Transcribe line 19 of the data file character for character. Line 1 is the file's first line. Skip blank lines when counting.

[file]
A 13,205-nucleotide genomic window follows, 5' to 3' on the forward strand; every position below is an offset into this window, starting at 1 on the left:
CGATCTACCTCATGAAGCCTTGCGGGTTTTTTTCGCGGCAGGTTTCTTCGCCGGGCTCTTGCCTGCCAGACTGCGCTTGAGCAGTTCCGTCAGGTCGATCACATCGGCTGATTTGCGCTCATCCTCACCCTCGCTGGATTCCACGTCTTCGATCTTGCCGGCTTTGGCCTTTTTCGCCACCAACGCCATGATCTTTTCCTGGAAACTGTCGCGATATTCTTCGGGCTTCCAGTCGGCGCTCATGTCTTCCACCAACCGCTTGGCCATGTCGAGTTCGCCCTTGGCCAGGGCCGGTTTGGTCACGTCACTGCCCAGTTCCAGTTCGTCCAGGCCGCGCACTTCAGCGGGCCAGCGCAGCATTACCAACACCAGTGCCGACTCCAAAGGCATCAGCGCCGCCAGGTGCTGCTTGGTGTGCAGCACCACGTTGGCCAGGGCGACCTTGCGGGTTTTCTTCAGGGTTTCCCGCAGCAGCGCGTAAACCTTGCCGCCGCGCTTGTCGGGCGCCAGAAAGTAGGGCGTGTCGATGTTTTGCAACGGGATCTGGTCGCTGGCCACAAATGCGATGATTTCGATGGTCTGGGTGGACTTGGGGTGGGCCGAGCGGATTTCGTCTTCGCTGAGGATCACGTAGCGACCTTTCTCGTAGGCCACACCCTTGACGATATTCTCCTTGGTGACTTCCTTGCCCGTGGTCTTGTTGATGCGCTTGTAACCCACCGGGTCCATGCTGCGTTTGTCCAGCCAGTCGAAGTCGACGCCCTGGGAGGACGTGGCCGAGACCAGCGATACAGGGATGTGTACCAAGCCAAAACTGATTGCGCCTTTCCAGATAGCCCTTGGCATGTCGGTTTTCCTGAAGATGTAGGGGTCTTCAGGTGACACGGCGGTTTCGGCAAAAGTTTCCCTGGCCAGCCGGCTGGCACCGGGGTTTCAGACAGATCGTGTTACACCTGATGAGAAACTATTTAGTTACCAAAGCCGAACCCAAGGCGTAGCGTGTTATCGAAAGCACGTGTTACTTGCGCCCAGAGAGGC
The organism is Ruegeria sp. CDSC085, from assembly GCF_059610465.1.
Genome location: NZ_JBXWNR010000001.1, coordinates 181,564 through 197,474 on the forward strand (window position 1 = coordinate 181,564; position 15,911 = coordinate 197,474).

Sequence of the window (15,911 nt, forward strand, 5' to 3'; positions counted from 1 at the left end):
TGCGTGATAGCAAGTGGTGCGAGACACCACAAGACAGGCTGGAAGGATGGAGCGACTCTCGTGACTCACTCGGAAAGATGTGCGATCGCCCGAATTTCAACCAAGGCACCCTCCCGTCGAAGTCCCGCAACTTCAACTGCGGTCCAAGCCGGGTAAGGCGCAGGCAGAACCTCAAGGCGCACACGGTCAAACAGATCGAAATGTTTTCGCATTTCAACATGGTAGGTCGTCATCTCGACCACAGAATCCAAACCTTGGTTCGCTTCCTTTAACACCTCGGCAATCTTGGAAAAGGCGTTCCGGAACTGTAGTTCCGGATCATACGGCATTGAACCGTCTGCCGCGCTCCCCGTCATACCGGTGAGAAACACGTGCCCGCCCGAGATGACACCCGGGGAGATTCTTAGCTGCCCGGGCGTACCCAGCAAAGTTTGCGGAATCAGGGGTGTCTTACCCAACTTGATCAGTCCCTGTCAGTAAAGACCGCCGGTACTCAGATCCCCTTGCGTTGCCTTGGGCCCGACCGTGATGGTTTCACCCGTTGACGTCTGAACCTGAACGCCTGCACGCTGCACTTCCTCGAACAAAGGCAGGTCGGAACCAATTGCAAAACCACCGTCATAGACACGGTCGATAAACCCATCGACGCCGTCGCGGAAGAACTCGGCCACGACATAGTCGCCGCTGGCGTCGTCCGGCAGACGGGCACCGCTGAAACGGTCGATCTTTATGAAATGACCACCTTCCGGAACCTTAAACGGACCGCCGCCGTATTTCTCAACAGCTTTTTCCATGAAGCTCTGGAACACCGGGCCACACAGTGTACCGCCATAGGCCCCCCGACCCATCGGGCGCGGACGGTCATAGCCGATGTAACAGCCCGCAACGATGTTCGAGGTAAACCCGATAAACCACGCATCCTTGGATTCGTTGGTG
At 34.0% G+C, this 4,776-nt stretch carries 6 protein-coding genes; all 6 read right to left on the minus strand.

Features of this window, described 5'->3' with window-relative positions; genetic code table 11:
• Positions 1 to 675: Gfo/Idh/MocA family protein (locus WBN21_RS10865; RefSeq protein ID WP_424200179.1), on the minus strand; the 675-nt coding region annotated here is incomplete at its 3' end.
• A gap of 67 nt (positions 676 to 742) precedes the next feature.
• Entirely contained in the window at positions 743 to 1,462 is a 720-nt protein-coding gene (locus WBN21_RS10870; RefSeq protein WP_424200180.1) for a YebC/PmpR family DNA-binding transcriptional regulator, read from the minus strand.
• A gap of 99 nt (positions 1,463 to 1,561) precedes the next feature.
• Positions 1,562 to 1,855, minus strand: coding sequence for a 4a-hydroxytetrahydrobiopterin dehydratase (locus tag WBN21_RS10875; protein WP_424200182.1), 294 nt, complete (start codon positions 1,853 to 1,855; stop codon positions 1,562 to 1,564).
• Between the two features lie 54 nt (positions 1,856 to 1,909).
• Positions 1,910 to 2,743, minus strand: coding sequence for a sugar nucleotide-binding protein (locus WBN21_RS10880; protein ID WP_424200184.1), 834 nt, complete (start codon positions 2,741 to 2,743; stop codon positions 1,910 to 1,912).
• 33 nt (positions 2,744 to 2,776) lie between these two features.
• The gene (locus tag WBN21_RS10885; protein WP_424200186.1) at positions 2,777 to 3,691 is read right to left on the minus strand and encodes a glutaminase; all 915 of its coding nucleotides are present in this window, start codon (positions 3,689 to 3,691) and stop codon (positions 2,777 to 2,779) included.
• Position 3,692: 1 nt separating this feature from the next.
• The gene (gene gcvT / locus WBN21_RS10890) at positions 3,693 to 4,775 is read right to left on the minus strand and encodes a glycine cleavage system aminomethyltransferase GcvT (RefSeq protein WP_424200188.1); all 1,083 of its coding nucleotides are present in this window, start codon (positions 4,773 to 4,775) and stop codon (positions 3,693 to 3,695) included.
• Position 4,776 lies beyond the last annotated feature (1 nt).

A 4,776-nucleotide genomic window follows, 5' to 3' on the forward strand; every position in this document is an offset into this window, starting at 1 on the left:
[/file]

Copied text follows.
• The gene (gene gcvT / locus WBN21_RS10890) at positions 3,693 to 4,775 is read right to left on the minus strand and encodes a glycine cleavage system aminomethyltransferase GcvT (RefSeq protein WP_424200188.1); all 1,083 of its coding nucleotides are present in this window, start codon (positions 4,773 to 4,775) and stop codon (positions 3,693 to 3,695) included.